One other notable thing about the gameplay is the stamina meter. This meter will determine how much you can do in a given period of time. Attacking, blocking, and dashing will all drain it, and you’ll need to find the delicate balance to keep from completely draining it. One of the Facets you can obtain will decrease the speed at which sprinting will decrease it, but up until you get that, you’ll find yourself running out and needing to fully recover quite often. As for attacking, I typically found that a single stamina gauge can usually handle 2 full combos before you need to let it recover some, though you can use a lowered gauge to more easily do incomplete combos.
Fresh to the PS4 version of The Witch and the Hundred Knight is the Tower of Illusion, which is available starting in Chapter 2. This massive tower comes complete with a new story. Lia has come to the tower in hopes of having her wish granted – something that only happens to those individuals who can make it to the top. Outside of the tower, she meets the Hundred Knight, and she quickly forms a contract with him. Within the tower you’ll meet a lot of familiar faces from the main story, and the allies you have in the main story will join up once again to travel up to the top of this tower.
I absolutely loved the Tower of Illusion. While you’re limited to how much you can climb at a time (the floor you can reach at any given time is (Story Chapterx10)-10), this is a fantastic place to level up your Facets and obtain equipment. The enemies you find within each block will generally correspond with the enemies you can find within that particular chapter. The drops will also generally correspond to the “Chapter” you’re in, at least they did from my experience (IE: the items you find on floors 80-90 will be the drops you get in Chapter 10).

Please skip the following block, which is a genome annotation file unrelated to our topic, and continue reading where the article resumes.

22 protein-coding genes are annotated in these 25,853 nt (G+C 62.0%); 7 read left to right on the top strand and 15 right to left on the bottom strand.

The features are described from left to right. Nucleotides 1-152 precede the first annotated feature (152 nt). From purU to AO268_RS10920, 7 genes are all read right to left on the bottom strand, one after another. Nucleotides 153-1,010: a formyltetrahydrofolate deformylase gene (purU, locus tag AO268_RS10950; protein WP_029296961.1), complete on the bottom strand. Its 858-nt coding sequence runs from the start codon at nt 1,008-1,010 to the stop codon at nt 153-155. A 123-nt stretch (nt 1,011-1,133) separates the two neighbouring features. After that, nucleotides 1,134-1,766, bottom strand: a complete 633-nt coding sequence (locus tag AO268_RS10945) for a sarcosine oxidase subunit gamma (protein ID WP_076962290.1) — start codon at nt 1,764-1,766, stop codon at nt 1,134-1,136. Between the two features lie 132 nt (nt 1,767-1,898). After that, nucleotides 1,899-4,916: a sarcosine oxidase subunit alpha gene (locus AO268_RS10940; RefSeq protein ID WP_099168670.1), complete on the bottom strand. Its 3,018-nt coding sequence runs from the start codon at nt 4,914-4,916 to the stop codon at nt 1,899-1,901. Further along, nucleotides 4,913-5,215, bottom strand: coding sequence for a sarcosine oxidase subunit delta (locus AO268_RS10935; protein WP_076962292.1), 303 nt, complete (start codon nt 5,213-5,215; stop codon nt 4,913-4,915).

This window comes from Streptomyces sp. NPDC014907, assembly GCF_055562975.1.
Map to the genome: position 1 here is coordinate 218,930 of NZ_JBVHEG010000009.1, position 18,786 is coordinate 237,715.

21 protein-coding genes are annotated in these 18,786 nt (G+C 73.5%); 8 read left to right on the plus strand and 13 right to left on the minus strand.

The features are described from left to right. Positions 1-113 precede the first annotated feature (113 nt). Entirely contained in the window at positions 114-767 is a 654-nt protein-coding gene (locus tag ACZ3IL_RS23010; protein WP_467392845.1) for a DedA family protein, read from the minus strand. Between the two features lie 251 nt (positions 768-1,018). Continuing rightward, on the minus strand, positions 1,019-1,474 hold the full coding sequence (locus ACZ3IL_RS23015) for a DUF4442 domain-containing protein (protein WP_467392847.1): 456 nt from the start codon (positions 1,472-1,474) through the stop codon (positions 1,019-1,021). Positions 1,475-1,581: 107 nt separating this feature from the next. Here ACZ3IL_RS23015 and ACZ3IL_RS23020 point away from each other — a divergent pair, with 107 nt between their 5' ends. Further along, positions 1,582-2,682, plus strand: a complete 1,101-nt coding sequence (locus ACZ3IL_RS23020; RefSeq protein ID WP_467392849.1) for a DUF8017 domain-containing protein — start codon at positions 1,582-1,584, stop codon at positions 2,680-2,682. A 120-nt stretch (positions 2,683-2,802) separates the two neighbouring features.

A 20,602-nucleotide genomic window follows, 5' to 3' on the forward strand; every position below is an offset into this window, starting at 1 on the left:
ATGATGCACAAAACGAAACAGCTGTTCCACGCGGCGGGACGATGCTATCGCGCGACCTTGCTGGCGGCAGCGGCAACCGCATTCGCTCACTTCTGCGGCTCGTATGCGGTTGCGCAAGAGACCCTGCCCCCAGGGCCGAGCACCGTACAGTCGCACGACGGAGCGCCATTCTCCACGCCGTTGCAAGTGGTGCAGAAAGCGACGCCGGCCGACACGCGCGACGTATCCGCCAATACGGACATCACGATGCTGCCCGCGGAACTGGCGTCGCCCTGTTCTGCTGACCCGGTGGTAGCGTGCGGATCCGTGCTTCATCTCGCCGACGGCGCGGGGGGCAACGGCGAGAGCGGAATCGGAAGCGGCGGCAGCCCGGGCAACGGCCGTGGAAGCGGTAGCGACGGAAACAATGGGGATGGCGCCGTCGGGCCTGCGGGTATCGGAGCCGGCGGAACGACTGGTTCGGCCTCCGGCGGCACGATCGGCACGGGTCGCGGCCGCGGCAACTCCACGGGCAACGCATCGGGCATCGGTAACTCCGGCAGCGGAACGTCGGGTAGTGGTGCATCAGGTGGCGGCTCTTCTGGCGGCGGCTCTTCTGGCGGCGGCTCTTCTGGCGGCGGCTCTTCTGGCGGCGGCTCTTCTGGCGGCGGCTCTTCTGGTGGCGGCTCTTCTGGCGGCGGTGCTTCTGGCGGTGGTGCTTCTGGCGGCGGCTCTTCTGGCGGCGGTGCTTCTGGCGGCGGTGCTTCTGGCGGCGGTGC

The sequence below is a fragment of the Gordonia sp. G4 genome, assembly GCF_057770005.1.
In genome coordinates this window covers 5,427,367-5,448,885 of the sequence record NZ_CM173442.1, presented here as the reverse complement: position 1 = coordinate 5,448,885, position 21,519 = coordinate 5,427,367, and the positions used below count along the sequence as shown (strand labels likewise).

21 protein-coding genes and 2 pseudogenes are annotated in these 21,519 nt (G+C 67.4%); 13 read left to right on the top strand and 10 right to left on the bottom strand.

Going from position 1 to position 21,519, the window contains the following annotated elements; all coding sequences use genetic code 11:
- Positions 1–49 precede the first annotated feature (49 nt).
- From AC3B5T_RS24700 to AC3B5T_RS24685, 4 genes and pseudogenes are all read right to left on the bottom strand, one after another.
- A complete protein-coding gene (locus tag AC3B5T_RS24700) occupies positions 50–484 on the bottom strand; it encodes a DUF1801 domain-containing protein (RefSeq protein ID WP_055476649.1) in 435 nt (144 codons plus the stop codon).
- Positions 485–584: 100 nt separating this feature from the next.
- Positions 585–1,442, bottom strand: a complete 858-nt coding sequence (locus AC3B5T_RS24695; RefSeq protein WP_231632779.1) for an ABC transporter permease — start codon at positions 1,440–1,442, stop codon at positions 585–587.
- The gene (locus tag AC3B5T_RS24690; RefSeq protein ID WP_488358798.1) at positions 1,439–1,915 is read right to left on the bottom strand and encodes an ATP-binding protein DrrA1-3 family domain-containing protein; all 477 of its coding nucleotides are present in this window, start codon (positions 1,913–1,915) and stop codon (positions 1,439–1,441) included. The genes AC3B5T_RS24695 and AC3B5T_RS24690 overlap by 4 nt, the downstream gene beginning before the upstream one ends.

Also new to the PS4 version is the Alchemy system. While I didn’t play with this very much, this system is a good way to condense down some of your older weapons. To perform Alchemy, you’ll need to find various Catalysts within the Tower of Illusion. When you have these Catalysts, you can head to the Alchemy shop, select one of your weapons (or pieces of armour), select what you want to fuse it with, and then choose the Catalyst. While this does require the generally precious resource of Mana, it’s a good way to get some additional power onto your equipment. Do keep in mind that you can only do this a limit amount of times – the amount depends on the rarity of the piece – but it can still be a handy way to help power yourself up.